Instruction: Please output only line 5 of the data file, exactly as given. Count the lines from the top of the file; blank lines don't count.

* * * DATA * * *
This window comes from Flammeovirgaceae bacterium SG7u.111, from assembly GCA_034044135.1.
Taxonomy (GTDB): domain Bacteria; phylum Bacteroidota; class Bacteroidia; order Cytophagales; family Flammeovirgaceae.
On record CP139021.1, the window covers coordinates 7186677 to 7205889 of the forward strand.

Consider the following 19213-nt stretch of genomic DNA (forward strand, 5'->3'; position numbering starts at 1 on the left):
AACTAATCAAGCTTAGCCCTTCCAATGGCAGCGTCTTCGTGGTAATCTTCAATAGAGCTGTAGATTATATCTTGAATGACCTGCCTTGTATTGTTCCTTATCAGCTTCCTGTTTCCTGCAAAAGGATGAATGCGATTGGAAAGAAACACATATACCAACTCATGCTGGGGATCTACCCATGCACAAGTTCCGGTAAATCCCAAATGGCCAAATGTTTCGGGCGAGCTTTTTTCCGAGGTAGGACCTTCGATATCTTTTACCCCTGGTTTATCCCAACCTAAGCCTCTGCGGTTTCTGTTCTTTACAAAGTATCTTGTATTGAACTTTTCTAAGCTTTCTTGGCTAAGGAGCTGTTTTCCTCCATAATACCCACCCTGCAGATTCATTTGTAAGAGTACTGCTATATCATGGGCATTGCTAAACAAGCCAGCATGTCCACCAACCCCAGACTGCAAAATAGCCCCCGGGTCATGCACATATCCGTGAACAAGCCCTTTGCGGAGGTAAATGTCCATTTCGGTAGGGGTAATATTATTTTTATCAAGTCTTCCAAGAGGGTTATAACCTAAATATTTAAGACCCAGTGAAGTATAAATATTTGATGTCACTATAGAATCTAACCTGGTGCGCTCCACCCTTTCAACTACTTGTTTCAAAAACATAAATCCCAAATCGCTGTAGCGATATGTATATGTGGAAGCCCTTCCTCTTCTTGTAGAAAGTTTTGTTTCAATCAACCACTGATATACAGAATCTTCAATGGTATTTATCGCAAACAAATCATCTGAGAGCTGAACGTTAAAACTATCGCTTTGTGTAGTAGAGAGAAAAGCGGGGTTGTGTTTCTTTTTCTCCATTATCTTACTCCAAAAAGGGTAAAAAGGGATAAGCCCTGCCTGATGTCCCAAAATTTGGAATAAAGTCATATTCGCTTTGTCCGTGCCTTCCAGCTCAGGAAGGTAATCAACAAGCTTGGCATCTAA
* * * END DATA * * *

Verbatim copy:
AACTAATCAAGCTTAGCCCTTCCAATGGCAGCGTCTTCGTGGTAATCTTCAATAGAGCTGTAGATTATATCTTGAATGACCTGCCTTGTATTGTTCCTTATCAGCTTCCTGTTTCCTGCAAAAGGATGAATGCGATTGGAAAGAAACACATATACCAACTCATGCTGGGGATCTACCCATGCACAAGTTCCGGTAAATCCCAAATGGCCAAATGTTTCGGGCGAGCTTTTTTCCGAGGTAGGACCTTCGATATCTTTTACCCCTGGTTTATCCCAACCTAAGCCTCTGCGGTTTCTGTTCTTTACAAAGTATCTTGTATTGAACTTTTCTAAGCTTTCTTGGCTAAGGAGCTGTTTTCCTCCATAATACCCACCCTGCAGATTCATTTGTAAGAGTACTGCTATATCATGGGCATTGCTAAACAAGCCAGCATGTCCACCAACCCCAGACTGCAAAATAGCCCCCGGGTCATGCACATATCCGTGAACAAGCCCTTTGCGGAGGTAAATGTCCATTTCGGTAGGGGTAATATTATTTTTATCAAGTCTTCCAAGAGGGTTATAACCTAAATATTTAAGACCCAGTGAAGTATAAATATTTGATGTCACTATAGAATCTAACCTGGTGCGCTCCACCCTTTCAACTACTTGTTTCAAAAACATAAATCCCAAATCGCTGTAGCGATATGTATATGTGGAAGCCCTTCCTCTTCTTGTAGAAAGTTTTGTTTCAATCAACCACTGATATACAGAATCTTCAATGGTATTTATCGCAAACAAATCATCTGAGAGCTGAACGTTAAAACTATCGCTTTGTGTAGTAGAGAGAAAAGCGGGGTTGTGTTTCTTTTTCTCCATTATCTTACTCCAAAAAGGGTAAAAAGGGATAAGCCCTGCCTGATGTCCCAAAATTTGGAATAAAGTCATATTCGCTTTGTCCGTGCCTTCCAGCTCAGGAAGGTAATCAACAAGCTTGGCATCTAA